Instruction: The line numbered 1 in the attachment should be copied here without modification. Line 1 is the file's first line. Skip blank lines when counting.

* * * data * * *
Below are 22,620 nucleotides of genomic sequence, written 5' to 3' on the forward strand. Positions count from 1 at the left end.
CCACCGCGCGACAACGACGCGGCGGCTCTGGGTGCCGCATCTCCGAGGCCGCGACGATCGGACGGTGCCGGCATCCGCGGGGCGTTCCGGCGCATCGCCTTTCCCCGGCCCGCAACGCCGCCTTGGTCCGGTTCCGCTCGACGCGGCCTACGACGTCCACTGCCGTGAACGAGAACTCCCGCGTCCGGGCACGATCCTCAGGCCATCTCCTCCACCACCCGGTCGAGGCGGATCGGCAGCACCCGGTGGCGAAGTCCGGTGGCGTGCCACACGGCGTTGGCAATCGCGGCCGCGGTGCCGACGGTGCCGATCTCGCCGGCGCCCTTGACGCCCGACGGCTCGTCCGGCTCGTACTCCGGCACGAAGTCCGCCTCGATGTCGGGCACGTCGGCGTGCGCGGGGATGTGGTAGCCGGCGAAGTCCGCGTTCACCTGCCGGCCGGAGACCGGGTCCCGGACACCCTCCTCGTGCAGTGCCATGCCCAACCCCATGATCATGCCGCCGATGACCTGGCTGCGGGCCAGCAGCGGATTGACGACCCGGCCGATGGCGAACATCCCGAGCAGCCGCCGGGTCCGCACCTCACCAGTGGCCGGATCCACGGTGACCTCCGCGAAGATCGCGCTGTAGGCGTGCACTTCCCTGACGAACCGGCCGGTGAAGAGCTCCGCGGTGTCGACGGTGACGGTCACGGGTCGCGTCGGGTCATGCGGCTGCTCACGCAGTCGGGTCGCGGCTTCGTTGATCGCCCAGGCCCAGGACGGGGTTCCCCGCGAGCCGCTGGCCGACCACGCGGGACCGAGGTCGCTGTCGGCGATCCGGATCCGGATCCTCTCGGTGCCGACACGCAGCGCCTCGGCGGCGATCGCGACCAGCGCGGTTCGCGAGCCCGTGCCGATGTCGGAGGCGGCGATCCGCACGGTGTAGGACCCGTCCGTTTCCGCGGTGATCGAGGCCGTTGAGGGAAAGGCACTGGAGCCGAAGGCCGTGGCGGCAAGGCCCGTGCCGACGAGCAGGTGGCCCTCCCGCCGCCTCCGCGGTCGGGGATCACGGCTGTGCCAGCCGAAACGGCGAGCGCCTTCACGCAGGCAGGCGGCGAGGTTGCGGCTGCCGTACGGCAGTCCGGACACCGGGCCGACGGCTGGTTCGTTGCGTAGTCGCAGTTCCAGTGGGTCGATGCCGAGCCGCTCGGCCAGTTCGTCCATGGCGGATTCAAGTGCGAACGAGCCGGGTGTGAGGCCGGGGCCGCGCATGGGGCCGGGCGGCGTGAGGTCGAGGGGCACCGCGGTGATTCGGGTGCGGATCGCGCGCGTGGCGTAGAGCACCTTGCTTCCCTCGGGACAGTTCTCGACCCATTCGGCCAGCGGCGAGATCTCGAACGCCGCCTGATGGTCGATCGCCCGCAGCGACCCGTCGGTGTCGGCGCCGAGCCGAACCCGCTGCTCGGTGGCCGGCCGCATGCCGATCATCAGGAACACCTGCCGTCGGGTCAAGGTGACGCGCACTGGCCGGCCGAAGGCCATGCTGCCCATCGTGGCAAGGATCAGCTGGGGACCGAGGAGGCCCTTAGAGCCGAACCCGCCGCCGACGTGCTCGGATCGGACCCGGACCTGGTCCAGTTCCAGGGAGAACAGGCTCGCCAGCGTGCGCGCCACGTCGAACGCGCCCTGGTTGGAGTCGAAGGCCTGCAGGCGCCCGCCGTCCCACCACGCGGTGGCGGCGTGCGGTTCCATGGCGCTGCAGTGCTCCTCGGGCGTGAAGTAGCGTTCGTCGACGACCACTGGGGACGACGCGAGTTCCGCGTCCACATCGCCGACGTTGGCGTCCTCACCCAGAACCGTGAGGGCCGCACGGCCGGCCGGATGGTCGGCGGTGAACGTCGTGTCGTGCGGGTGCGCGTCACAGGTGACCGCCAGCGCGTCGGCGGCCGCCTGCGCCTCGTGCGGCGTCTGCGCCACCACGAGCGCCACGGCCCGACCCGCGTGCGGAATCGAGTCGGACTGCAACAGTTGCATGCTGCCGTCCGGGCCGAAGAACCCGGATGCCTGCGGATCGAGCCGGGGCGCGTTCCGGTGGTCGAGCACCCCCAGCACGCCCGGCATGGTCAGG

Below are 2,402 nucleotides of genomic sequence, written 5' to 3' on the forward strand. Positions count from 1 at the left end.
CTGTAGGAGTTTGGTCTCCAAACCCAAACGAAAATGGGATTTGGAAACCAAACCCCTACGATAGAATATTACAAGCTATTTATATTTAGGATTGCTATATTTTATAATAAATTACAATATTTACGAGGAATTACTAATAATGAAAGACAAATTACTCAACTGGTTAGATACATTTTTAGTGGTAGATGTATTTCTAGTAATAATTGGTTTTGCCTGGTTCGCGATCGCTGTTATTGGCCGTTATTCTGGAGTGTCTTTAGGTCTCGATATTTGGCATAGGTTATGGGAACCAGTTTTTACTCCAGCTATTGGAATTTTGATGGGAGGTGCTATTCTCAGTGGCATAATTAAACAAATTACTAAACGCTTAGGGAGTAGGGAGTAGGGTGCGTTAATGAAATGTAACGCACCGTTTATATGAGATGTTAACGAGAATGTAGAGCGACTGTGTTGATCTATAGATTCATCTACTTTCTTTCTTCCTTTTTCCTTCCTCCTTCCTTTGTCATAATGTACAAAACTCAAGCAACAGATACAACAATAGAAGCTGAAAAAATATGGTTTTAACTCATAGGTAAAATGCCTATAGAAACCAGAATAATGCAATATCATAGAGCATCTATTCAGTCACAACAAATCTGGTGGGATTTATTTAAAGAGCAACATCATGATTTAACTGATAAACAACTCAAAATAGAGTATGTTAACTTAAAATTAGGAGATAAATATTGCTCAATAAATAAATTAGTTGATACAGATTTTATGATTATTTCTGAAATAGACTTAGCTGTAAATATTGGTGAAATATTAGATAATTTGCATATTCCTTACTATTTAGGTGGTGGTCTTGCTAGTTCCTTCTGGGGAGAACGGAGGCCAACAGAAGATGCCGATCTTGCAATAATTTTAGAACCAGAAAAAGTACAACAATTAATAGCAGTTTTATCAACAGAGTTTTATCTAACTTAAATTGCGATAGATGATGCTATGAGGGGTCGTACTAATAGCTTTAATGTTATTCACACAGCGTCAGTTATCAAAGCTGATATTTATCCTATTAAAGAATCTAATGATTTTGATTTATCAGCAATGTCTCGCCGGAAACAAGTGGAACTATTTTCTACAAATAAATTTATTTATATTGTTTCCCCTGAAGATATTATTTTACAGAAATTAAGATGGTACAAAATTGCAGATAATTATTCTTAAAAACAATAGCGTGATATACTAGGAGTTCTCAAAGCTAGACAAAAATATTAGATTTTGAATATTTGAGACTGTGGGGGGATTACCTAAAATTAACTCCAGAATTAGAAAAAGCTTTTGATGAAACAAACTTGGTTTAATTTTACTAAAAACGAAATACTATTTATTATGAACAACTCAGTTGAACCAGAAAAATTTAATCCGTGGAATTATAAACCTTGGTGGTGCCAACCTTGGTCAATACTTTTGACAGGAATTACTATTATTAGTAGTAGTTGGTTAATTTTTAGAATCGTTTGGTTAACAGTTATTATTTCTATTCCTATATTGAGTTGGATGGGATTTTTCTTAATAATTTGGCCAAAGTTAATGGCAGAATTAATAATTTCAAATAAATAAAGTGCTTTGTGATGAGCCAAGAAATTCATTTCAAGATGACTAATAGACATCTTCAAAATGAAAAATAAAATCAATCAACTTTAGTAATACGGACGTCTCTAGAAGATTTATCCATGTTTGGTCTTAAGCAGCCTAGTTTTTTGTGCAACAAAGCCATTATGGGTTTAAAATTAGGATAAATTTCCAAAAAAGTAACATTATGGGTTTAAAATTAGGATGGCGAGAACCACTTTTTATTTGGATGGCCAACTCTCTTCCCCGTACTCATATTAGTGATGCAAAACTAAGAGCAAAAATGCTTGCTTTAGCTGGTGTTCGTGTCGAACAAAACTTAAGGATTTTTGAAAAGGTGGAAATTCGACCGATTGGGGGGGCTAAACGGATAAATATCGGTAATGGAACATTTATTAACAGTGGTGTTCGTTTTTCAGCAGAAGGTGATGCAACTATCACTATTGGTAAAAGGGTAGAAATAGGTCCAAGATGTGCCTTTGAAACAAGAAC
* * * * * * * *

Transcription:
Below are 22,620 nucleotides of genomic sequence, written 5' to 3' on the forward strand. Positions count from 1 at the left end.